Consider a third-price sealed-bid auction auction with three bidder indexed $i=1,2,3$ and private, independent values $v_1 \sim U(0,1)$. Bidders simultaneously and independently make a bid $b_i$
The question then is:
Is it a BNE for each bidder to bid truthfully, i.e. $b_i=v_i$? Explain.
Based on this I formulated this answer:
No. Consider an example that shows that this is not a BNE. Lets assume $v_1 > v_2 > v_3$ and that all players bid their values: $(b_1,b_2,b_3) = (v_1,v_2,v_3)$. Then player 2 does not win the auction, so has payoff zero ($u_2 = 0$). If player 2 increases his bid to $b_2 = v_1 + \varepsilon$, where $\varepsilon > 0$, then player 2 wins the auction and gets payoff $u_2 = v_2 - v_3 > 0$, which is more then when he bids his value $v_2$. Hence, there is a profitable deviation for the player with the middle value, so the proposed equilibrium is not a BNE.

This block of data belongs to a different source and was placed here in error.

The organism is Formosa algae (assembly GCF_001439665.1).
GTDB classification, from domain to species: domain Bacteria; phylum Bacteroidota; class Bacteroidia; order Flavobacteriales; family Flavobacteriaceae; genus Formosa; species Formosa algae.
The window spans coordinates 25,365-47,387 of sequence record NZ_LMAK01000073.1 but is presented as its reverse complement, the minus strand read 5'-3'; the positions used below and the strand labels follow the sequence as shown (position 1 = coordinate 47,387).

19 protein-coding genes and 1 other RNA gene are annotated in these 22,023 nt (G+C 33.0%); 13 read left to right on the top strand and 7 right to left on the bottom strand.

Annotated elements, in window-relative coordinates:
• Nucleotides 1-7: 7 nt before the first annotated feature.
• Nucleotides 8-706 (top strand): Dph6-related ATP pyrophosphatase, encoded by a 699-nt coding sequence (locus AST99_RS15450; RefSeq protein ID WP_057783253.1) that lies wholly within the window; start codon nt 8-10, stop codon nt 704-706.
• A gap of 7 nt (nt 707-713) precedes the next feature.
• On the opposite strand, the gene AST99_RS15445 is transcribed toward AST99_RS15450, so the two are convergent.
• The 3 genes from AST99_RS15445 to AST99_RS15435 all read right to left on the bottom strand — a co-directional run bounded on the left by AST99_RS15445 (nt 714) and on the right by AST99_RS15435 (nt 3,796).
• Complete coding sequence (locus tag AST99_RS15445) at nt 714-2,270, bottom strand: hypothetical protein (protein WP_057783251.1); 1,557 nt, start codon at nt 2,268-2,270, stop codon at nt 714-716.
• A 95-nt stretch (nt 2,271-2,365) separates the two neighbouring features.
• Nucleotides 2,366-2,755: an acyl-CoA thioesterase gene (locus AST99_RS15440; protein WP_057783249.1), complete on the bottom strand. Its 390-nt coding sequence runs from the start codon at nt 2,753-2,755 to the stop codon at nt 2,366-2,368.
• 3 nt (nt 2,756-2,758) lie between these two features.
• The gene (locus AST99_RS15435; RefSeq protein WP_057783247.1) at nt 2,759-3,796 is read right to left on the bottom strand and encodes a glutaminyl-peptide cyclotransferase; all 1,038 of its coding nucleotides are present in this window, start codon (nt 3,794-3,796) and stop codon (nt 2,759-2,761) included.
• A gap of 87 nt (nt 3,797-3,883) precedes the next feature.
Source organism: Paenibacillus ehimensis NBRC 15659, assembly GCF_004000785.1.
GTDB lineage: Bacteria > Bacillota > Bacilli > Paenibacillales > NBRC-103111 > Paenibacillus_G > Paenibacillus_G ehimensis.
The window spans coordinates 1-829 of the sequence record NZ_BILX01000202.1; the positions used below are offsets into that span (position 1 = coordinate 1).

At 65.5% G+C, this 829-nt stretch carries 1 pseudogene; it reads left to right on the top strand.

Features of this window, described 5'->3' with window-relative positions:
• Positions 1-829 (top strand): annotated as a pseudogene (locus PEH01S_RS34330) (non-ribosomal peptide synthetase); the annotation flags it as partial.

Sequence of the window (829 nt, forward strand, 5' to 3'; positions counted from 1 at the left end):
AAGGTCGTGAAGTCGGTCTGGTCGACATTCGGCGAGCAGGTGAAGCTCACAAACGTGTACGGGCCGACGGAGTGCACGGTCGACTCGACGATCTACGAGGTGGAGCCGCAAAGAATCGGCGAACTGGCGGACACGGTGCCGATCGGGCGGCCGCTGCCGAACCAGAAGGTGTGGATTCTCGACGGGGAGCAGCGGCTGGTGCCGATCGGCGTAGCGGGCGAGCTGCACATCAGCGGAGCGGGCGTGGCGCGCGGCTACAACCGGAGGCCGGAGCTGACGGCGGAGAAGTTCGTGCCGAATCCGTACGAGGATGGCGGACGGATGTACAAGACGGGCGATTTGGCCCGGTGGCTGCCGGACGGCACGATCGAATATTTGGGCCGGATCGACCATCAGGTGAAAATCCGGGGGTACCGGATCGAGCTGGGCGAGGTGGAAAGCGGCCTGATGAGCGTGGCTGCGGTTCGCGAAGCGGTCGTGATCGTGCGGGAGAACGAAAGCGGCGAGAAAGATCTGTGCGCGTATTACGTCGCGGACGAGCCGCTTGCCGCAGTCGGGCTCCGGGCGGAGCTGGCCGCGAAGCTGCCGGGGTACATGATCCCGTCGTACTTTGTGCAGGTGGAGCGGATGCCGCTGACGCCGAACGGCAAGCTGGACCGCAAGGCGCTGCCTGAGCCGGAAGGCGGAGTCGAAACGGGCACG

My doubt about this answer is that the bidder with the middle value does not this, since he does not know the values of the other bidders. For rejecting the proposed BNE, do I need to take into account the posterior beliefs of player 2 being the middle bidder (using the CDF of the uniform distribution) or is it enough that in one state of the world (when he is the middle bidder) bidding higher than his value, and higher than player 1's value, is a profitable deviation?